Of course, the most intriguing conundrum is Velvet Von Ragnar. Credit Simmons for not holding back in his performance of the hermaphroditic madperson. With his name-recognition and established persona, the Kiss bassist could easily have dialed it back out of concern over his image. Always the show-biz ham, Simmons thankfully doesn’t and, in doing so, becomes the straw the stirs the drink. Granted, Simmons’ preparation for the role seems to have been limited to a general understanding of action movie villainy and repeat viewings of The Rocky Horror Picture Show (Jim Sharman, 1975), but the result is as gloriously ridiculous as imaginable. Whether it’s a Vegas-inspired rock performance while wearing the same outfit Lynda Carter wore while performing with Kiss on the TV show Encore! or threatening with a single, plastic fingernail as if it were a poison-soaked katana, Velvet is a constant source of outlandish entertainment. And if witticisms like “turdballs” and “scumbuckets” can’t convince that Ragnar is a legitimately threatening master villain, certainly the predatory erotic energy he/she directs at Lance should inspire some appreciation, particularly when it figures so prominently in his/her final battle with young Stargrove. Their final showdown, full of vacillating gender stereotypes, unexpected wardrobe malfunctions, and the most ridiculous psych-out committed to film, is a truly unforgettable cinematic experience.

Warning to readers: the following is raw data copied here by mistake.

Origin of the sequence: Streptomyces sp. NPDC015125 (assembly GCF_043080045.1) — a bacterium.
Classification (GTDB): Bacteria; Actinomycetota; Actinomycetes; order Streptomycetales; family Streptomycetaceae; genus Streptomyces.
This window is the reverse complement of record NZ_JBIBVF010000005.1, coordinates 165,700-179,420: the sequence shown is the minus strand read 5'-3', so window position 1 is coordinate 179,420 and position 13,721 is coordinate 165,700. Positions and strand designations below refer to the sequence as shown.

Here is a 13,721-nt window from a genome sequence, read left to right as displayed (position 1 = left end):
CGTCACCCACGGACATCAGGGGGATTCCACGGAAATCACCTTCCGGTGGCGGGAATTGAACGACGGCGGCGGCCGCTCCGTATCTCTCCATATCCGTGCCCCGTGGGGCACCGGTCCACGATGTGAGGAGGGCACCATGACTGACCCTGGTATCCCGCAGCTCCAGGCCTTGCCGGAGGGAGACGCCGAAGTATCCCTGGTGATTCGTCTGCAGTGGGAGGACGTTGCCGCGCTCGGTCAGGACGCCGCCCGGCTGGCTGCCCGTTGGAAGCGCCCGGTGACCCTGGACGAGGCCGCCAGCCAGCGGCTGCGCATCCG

It’s still bewildering that Never Too Young to Die isn’t more widely appreciated, even amongst cult and trash cinephiles. Drafthouse has shown their love for the film, featuring it as a Terror Tuesday title at their theatres and hailing it with the following description:
This crippled epic is a flooring example of defiantly defective action filmmaking. Not only does it require nothing from its audience, actors or crew, but it compels you to punch a hole in your forehead, remove your brain and set it on fire in a celebration of unbridled 12-year-old adrenaline, as every creative standard is compromised in the name of undiluted entertainment.